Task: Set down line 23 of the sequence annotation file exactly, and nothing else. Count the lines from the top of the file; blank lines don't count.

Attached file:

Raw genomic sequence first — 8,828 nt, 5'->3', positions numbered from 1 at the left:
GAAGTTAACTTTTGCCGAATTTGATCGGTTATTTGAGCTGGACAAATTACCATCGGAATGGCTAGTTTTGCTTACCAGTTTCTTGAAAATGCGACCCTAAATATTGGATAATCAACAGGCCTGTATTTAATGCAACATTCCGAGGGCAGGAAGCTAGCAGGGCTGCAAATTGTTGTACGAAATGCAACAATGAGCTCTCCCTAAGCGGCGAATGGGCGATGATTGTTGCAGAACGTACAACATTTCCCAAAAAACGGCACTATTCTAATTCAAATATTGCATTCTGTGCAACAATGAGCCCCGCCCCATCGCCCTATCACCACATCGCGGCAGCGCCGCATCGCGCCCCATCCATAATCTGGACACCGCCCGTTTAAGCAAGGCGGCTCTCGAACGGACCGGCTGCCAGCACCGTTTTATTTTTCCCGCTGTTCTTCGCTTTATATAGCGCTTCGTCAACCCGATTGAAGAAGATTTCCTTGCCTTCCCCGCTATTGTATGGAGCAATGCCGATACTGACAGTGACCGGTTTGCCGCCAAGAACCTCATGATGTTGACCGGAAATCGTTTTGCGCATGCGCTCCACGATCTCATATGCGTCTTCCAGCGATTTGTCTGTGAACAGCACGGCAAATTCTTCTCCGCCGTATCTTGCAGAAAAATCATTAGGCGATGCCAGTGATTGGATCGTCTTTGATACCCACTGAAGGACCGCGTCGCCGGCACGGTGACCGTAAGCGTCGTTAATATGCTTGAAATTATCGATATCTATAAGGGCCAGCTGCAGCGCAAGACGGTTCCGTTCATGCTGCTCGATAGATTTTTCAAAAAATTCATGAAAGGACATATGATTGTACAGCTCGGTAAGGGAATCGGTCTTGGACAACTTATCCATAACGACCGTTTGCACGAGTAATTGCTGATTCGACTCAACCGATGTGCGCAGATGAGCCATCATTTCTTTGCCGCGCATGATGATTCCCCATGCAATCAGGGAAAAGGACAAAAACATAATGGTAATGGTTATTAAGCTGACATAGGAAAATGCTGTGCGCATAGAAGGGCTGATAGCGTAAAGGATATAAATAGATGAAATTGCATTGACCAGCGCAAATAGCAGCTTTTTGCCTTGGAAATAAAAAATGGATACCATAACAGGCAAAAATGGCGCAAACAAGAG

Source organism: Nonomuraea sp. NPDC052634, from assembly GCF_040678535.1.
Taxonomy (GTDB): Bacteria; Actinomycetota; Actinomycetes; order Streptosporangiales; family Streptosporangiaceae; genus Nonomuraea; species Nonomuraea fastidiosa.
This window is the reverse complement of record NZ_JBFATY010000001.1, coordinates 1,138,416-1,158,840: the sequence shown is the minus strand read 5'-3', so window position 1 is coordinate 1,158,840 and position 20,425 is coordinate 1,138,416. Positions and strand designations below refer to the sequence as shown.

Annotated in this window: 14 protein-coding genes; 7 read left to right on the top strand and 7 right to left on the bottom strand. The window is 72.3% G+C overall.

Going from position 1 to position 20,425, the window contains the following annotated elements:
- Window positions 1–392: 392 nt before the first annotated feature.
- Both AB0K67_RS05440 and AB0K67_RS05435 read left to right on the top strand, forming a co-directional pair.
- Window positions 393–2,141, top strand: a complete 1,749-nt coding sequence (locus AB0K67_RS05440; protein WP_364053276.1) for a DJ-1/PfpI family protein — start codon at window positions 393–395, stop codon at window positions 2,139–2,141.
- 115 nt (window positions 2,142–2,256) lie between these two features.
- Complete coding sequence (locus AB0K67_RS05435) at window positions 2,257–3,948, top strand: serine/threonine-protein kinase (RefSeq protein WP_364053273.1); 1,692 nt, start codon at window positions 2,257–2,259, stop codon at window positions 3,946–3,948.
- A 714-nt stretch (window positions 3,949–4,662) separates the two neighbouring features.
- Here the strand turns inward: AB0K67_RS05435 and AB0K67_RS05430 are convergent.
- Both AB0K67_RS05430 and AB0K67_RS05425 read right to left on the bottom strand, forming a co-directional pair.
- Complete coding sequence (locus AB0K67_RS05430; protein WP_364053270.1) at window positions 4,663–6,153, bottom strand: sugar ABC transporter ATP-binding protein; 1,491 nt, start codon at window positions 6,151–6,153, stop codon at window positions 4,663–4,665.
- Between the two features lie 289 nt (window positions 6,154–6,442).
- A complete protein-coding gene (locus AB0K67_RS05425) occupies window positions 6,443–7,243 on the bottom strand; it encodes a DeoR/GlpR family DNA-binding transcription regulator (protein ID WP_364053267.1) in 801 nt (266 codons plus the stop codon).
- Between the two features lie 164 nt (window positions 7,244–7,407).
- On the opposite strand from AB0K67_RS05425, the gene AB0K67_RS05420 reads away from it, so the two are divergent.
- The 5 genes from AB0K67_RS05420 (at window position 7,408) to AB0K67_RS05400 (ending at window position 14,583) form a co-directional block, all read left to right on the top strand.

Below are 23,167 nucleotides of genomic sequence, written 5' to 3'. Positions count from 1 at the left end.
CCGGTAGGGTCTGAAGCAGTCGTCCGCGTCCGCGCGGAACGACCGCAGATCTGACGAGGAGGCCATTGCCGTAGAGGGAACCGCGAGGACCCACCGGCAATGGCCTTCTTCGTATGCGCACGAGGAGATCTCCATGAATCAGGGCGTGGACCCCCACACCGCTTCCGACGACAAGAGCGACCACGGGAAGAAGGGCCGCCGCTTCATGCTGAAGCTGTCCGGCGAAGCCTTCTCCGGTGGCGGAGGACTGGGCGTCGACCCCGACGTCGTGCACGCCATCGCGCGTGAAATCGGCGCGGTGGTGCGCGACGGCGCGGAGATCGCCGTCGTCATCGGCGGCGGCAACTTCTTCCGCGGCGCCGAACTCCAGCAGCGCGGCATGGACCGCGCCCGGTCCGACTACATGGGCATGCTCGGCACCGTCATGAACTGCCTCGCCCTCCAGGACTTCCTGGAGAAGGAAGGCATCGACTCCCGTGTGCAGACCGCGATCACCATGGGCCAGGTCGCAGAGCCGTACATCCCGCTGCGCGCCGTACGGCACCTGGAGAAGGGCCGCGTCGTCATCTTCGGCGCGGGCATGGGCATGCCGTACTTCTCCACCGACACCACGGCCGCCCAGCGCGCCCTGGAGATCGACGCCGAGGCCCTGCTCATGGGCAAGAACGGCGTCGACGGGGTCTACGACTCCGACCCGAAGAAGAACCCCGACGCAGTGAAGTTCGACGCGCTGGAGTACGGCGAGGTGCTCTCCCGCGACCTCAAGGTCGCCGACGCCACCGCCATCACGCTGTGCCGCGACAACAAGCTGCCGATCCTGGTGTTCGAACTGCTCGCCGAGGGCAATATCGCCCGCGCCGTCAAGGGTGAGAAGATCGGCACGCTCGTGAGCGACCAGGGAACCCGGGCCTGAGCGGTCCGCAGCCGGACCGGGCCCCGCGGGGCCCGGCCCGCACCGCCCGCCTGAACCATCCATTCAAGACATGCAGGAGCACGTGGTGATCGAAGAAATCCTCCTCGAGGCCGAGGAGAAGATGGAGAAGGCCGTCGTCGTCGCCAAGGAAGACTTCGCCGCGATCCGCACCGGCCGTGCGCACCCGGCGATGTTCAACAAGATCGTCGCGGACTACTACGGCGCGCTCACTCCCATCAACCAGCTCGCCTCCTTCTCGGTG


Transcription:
CCGGTAGGGTCTGAAGCAGTCGTCCGCGTCCGCGCGGAACGACCGCAGATCTGACGAGGAGGCCATTGCCGTAGAGGGAACCGCGAGGACCCACCGGCAATGGCCTTCTTCGTATGCGCACGAGGAGATCTCCATGAATCAGGGCGTGGACCCCCACACCGCTTCCGACGACAAGAGCGACCACGGGAAGAAGGGCCGCCGCTTCATGCTGAAGCTGTCCGGCGAAGCCTTCTCCGGTGGCGGAGGACTGGGCGTCGACCCCGACGTCGTGCACGCCATCGCGCGTGAAATCGGCGCGGTGGTGCGCGACGGCGCGGAGATCGCCGTCGTCATCGGCGGCGGCAACTTCTTCCGCGGCGCCGAACTCCAGCAGCGCGGCATGGACCGCGCCCGGTCCGACTACATGGGCATGCTCGGCACCGTCATGAACTGCCTCGCCCTCCAGGACTTCCTGGAGAAGGAAGGCATCGACTCCCGTGTGCAGACCGCGATCACCATGGGCCAGGTCGCAGAGCCGTACATCCCGCTGCGCGCCGTACGGCACCTGGAGAAGGGCCGCGTCGTCATCTTCGGCGCGGGCATGGGCATGCCGTACTTCTCCACCGACACCACGGCCGCCCAGCGCGCCCTGGAGATCGACGCCGAGGCCCTGCTCATGGGCAAGAACGGCGTCGACGGGGTCTACGACTCCGACCCGAAGAAGAACCCCGACGCAGTGAAGTTCGACGCGCTGGAGTACGGCGAGGTGCTCTCCCGCGACCTCAAGGTCGCCGACGCCACCGCCATCACGCTGTGCCGCGACAACAAGCTGCCGATCCTGGTGTTCGAACTGCTCGCCGAGGGCAATATCGCCCGCGCCGTCAAGGGTGAGAAGATCGGCACGCTCGTGAGCGACCAGGGAACCCGGGCCTGAGCGGTCCGCAGCCGGACCGGGCCCCGCGGGGCCCGGCCCGCACCGCCCGCCTGAACCATCCATTCAAGACATGCAGGAGCACGTGGTGATCGAAGAAATCCTCCTCGAGGCCGAGGAGAAGATGGAGAAGGCCGTCGTCGTCGCCAAGGAAGACTTCGCCGCGATCCGCACCGGCCGTGCGCACCCGGCGATGTTCAACAAGATCGTCGCGGACTACTACGGCGCGCTCACTCCCATCAACCAGCTCGCCTCCTTCTCGGTG